Make your study as complete as possible. Use the internet to conduct research. You can also approach the Cape Town Chamber of Commerce and some of the smaller Chambers to help you to narrow down your target by interest, demographic, and common trends.
These are the kind of questions you need to ask:
- Who is your target audience?
- Where is your target audience located?
- How will you attract them to your products or services?
- Who else is competing for their loyalty and devotion?
- Are you targeting business or consumer sectors?
- What extra value can you offer?
- Are your rates competitive?
How will you reach the target market?
It is a natural instinct to want to target as many people and groups as possible. Don’t.
Rather focus directly on the needs of a specific group, which in your case are Entrepreneurs. This is known as market segmentation.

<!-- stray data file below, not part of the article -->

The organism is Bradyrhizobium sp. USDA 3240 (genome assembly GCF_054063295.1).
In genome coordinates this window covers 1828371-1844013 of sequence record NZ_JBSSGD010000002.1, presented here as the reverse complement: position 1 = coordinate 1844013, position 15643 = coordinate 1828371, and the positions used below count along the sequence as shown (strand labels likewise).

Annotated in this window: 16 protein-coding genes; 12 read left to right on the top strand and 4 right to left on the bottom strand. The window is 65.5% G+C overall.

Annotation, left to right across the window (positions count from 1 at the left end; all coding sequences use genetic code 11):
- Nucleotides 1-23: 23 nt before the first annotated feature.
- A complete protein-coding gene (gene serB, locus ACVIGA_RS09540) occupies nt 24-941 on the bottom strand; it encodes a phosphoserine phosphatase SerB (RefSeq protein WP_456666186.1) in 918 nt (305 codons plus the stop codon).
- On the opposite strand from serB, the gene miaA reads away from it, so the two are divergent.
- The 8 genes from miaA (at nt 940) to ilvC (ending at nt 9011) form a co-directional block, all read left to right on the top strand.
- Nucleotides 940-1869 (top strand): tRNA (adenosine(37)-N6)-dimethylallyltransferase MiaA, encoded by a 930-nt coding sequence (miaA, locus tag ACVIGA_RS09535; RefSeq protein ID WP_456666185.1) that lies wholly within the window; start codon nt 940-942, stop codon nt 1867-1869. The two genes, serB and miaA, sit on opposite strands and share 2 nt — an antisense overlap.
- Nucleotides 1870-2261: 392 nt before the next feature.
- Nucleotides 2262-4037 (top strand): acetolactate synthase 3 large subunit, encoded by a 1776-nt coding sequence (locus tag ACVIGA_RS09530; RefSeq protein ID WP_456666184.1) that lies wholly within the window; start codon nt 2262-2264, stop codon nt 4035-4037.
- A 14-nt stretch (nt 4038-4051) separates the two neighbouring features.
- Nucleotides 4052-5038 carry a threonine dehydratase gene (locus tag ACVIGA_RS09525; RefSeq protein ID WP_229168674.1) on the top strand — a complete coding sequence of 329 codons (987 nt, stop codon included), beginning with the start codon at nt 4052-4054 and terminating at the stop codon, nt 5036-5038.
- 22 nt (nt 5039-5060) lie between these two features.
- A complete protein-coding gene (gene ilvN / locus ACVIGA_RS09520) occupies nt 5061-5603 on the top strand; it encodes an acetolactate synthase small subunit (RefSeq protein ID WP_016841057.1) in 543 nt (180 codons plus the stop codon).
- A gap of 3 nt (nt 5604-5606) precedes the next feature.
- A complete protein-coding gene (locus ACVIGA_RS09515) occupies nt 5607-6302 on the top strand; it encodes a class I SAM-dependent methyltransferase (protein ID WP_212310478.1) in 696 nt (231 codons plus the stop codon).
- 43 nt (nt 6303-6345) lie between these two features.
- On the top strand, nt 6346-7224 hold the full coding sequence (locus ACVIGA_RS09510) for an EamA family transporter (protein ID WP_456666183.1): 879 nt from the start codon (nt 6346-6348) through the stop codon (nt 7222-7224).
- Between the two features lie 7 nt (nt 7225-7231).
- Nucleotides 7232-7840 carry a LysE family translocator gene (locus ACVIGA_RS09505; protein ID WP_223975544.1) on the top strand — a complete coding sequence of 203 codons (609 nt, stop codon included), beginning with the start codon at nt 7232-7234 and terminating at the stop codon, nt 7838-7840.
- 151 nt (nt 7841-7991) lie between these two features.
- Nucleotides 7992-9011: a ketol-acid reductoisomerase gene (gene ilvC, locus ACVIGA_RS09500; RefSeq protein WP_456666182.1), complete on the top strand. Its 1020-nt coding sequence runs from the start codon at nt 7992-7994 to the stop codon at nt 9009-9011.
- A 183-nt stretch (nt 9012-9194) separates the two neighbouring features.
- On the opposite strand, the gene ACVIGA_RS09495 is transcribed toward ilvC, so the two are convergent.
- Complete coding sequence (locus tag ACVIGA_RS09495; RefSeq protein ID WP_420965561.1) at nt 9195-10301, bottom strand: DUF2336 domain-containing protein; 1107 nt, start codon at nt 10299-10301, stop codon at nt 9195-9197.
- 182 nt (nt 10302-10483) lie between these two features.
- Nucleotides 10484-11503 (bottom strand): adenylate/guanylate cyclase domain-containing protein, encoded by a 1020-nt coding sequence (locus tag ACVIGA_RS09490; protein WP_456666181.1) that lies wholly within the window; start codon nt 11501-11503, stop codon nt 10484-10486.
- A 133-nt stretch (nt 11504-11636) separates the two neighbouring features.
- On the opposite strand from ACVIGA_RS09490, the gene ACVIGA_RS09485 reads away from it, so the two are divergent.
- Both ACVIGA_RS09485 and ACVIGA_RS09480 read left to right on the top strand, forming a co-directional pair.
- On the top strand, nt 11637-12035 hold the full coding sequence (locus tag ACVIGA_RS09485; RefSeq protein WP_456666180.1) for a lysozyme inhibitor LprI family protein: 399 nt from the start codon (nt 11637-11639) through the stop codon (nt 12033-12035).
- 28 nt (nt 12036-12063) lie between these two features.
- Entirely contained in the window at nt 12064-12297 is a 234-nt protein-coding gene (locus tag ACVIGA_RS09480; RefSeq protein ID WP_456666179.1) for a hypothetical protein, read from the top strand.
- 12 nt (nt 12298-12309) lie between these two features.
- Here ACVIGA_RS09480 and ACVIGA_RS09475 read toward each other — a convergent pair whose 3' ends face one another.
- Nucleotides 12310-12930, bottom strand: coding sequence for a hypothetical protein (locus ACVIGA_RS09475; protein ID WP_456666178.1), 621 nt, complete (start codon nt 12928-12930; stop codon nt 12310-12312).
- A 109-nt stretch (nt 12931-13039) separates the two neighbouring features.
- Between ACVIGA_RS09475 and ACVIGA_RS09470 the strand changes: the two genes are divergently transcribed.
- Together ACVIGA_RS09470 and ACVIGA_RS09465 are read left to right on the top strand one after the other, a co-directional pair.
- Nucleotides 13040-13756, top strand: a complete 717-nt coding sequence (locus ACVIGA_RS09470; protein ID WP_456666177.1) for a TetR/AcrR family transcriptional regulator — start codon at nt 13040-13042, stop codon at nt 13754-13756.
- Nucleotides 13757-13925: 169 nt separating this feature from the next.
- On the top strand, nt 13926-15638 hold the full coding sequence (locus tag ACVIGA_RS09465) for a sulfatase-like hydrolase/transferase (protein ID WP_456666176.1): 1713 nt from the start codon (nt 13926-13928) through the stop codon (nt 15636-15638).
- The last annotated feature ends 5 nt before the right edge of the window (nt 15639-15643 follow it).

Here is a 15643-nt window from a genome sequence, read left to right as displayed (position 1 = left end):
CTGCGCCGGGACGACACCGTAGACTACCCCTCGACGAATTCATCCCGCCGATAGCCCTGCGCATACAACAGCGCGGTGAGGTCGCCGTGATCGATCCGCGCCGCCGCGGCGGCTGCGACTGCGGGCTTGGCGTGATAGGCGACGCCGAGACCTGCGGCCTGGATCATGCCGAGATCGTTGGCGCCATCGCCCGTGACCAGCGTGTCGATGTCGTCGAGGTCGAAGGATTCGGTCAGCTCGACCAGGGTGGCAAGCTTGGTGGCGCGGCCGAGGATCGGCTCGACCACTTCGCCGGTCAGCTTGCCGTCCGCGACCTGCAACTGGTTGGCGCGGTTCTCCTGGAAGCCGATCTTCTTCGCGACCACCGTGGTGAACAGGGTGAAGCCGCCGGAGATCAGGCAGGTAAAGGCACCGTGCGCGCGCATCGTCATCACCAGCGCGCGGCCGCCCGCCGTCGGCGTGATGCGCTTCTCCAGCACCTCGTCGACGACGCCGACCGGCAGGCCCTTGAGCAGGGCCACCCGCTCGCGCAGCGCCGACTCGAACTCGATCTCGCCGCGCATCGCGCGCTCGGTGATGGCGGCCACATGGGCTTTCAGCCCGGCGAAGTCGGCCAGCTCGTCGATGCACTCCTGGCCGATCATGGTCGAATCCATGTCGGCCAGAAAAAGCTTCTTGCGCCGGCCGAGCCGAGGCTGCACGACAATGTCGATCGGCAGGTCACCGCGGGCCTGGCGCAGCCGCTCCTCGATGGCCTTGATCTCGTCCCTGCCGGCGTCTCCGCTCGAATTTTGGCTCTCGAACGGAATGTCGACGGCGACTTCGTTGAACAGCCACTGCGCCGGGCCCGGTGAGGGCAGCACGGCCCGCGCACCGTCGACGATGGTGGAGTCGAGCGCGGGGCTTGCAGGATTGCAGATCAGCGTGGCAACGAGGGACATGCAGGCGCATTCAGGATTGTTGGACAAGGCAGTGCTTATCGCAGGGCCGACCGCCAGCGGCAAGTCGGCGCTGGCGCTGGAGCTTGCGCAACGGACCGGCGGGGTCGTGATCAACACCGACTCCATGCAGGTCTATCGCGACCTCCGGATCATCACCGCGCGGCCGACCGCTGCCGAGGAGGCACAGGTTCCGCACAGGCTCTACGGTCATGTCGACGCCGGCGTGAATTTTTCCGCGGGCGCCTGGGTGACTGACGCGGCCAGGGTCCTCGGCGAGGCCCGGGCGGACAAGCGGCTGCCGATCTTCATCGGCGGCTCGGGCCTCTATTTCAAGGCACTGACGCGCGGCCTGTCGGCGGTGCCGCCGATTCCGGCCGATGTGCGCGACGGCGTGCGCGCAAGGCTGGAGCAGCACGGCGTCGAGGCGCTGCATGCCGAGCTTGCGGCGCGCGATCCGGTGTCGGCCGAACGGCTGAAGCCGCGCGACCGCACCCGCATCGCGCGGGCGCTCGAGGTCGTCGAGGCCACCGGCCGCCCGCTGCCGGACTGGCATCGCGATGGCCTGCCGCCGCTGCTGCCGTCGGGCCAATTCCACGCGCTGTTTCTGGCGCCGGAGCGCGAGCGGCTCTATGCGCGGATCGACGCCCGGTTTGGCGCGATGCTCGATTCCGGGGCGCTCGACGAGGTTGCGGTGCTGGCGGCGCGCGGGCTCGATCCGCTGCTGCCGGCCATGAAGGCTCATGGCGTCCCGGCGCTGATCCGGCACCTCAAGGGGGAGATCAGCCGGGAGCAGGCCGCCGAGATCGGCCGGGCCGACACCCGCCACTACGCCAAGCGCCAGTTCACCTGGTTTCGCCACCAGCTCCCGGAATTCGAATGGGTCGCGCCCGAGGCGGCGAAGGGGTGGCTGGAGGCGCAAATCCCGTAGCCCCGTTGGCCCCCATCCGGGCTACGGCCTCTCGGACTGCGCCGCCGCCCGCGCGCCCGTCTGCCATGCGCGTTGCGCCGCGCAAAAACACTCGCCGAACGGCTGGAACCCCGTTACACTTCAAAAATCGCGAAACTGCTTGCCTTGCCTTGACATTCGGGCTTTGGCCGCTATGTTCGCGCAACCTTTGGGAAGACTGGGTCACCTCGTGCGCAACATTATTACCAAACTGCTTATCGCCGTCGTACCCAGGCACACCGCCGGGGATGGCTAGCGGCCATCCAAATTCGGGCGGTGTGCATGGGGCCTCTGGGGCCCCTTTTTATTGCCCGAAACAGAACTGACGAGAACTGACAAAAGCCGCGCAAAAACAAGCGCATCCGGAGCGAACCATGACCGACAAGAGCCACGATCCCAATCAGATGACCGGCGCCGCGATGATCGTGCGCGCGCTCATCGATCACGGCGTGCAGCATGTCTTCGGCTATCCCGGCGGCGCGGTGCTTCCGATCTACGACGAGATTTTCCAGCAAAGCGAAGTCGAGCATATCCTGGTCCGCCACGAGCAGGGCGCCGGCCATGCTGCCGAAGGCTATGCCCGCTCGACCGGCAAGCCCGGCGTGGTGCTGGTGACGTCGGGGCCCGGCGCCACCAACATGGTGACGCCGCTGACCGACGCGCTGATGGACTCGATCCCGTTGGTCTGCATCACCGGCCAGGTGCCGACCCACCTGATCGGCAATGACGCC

This information will help you write a business plan.
How to define a target market
You may believe you have a great idea and a well-defined niche, but you need to have a market for your idea. Someone must be willing and able to pay you for your expert advice.
Who are your potential clients?
Will you be marketing your consulting services to large corporations? Or will you offer a specialty that would only be of interest to smaller businesses? Perhaps your services will be sought after by non-profit organisations.
Whatever the case, before you go forward, make sure you spend time preparing both a business plan and a marketing plan. You won’t be disappointed with the results – especially when clients begin paying you.
Why an organisation wants to hire you
- A consultant may be hired because of his or her expertise. This is where it pays to not only be of the best in the field you have chosen to consult in, but to have some type of track record that speaks for itself. Usually your track record is built over a number of years, and this can be done in your field of expertise while you are in full-time employment, or alternatively while freelancing your services.